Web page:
All posts by Steven Novella

Founder and currently Executive Editor of Science-Based Medicine Steven Novella, MD is an academic clinical neurologist at the Yale University School of Medicine. He is also the president and co-founder of the New England Skeptical Society, the host and producer of the popular weekly science podcast, The Skeptics’ Guide to the Universe, and the author of the NeuroLogicaBlog, a daily blog that covers news and issues in neuroscience, but also general science, scientific skepticism, philosophy of science, critical thinking, and the intersection of science with the media and society. Dr. Novella also contributes every Sunday to The Rogues Gallery, the official blog of the SGU.

Homeopathic Thuggery

There have been many cases now of big companies or organizations, or wealthy individuals, threatening to sue or actually suing a blogger for libel. The most famous case is that of Simon Singh who was sued by the British Chiropractic Association over comments he made in an article. Simon braved through the expensive and exhaustive legal process (which is especially onerous in...

/ August 17, 2011

The Scam Scam

In 1994 Congress (pushed by Senators Harkin and Hatch) passed DSHEA (the Dietary Supplement Health and Education Act). As regular readers of SBM know, we are not generally happy about this law, which essentially deregulated the supplement industry. Under DSHEA supplements, a category which specifically was defined to include herbals, are regulated more like food than like medicinals. Since then the flood-gates...

/ August 10, 2011

The Power of Faith and Prayer?

Part of the Complementary and Alternative Medicine (CAM) movement is an attempt to insert spirituality into the philosophy and practice of medicine. Most energy healing modalities, for example, have spiritual underpinnings. At the same time there are many attempts to use science to validate the healing power of faith.  This is also an issue that is very attractive to the media, who...

/ August 3, 2011

Varicella Vaccination Program Success

One of the basic human “needs” is the desire for simplicity. We have limited cognitive resources, and when we feel overwhelmed by complexity one adaptive strategy is to simplify things in our mind. This can be useful as long as we know we are oversimplifying. Problems arise when we mistake our schematic version for reality. In this same vein we also like...

/ July 27, 2011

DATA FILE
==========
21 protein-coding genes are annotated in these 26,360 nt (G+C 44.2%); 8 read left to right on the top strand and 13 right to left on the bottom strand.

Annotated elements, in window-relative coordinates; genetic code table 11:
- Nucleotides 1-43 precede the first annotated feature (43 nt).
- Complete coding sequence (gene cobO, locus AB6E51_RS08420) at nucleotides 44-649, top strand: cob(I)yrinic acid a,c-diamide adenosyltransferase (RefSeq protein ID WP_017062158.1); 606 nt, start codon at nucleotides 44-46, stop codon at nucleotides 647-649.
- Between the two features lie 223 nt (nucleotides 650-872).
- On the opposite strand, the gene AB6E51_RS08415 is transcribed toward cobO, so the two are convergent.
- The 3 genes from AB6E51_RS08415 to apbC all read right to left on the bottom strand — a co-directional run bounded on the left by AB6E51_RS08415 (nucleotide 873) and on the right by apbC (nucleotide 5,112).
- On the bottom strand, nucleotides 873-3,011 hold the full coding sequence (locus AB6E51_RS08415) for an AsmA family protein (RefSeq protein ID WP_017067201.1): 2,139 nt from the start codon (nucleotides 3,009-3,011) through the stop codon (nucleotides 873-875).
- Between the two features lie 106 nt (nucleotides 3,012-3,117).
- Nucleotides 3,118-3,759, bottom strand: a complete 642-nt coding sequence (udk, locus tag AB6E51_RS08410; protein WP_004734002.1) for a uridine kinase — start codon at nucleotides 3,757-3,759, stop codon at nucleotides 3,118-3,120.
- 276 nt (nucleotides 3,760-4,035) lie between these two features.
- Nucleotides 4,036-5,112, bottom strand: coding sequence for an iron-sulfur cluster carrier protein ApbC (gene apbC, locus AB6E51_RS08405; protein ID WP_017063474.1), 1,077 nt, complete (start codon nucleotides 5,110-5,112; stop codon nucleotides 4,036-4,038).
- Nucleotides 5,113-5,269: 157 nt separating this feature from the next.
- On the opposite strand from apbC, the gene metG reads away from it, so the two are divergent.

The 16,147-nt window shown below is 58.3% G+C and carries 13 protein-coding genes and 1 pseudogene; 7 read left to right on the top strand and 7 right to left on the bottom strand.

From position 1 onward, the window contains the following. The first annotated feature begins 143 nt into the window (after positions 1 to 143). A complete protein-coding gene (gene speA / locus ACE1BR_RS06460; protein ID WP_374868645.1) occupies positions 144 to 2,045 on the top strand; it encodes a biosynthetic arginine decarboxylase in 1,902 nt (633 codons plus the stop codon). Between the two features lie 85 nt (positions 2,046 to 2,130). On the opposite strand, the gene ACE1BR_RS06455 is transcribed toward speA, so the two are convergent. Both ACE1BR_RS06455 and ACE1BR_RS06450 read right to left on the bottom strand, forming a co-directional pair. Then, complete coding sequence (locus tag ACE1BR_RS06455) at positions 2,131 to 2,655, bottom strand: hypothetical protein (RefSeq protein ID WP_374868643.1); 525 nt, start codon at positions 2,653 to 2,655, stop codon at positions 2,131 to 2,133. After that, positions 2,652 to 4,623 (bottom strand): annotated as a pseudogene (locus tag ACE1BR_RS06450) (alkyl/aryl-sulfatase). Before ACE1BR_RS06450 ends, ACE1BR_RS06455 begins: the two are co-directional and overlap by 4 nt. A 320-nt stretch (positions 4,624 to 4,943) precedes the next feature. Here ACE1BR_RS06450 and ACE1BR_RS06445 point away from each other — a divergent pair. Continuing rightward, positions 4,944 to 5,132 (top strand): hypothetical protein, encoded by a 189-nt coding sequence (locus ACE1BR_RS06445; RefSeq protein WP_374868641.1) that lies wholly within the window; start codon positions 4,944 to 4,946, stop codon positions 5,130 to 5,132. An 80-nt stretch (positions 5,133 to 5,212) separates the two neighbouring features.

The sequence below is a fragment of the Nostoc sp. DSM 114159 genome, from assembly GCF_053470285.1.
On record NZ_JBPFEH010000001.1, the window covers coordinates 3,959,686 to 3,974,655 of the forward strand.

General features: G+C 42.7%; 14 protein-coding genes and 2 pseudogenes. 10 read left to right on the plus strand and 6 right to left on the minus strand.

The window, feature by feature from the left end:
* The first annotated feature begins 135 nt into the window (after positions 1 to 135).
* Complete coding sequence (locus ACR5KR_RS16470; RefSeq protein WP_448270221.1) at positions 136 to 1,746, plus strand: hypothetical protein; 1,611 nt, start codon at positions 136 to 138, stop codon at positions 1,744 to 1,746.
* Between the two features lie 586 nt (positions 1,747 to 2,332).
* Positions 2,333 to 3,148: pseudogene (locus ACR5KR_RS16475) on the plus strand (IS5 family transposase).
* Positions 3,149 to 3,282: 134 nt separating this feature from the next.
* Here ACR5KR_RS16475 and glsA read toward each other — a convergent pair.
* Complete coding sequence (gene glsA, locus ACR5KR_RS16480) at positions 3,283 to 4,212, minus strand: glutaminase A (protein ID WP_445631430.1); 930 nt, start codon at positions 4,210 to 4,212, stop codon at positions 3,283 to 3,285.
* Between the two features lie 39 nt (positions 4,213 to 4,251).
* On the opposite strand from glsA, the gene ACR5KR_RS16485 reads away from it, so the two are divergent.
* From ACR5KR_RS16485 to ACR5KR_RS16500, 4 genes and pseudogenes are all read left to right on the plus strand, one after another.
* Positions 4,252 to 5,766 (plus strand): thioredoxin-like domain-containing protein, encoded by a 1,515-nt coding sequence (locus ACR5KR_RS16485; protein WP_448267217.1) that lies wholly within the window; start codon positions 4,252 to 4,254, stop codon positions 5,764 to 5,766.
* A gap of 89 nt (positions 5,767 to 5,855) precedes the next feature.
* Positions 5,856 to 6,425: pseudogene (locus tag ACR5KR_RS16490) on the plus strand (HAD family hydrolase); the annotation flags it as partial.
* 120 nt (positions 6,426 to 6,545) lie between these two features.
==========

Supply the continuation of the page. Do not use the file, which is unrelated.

Behavior and Public Health – To Nudge or Legislate

As health care costs rise and great attention is being paid to the health care system in many countries (perhaps especially the US), the debate is heating up over how to improve public health. Many health problems are greatly increased by the lifestyle choices individuals make – smoking, weight control, and exercise to name a few. The problem is that it is...

/ July 20, 2011

SBM at TAM9

Many of the SBM blogger are at The Amazing Meeting 9 this week – or TAM9 From Outer Space, as it is whimsically called. The JREF, who sponsors TAM, is a big supporter of our efforts at SBM and, in fact, as of this year co-sponsors this blog along with the New England Skeptical Society (both non-profits). This year, as with the...

/ July 13, 2011

The Neurontin Seeding Trial

Any institution that is based upon science is also dependent upon the integrity of the scientific process, and must guard that integrity jealously. That is certainly one of the missions of Science-Based Medicine. A particular challenge is that medicine is a massively expensive enterprise, and growing in both absolute and relative terms. This means that there is a great deal of money...

/ July 6, 2011

Magnets and Blood Flow

Over the last week I have received numerous questions about a recent study (yet to be published, but highly publicized in the press) in which it is claimed that the application of a magnetic field can improve blood flow. Physics World declared in the headline that, “Magnetic fields reduce blood viscosity.” This is not a bad summary of the study, but then...

/ June 29, 2011

The Value of Replication

Daryl Bem is a respected psychology researcher who decided to try his hand at parapsychology. Last year he published a series of studies in which he claimed evidence for precognition — for test subjects being influenced in their choices by future events. The studies were published in a peer-reviewed psychology journal, the Journal of Personality and Social Psychology. This created somewhat of...

/ June 15, 2011

Black Cohosh and Hot Flashes

Black Cohosh, an herbal “supplement” (i.e. unregulated drug) remains popular for the treatment of hot flashes and other autonomic symptoms resulting from menopause. This product is yet another good example of the double standard that the supplement industry and ideological promoters are allowed to employ. The NCCAM website gives this summary: Black cohosh, a member of the buttercup family, is a plant...

/ June 8, 2011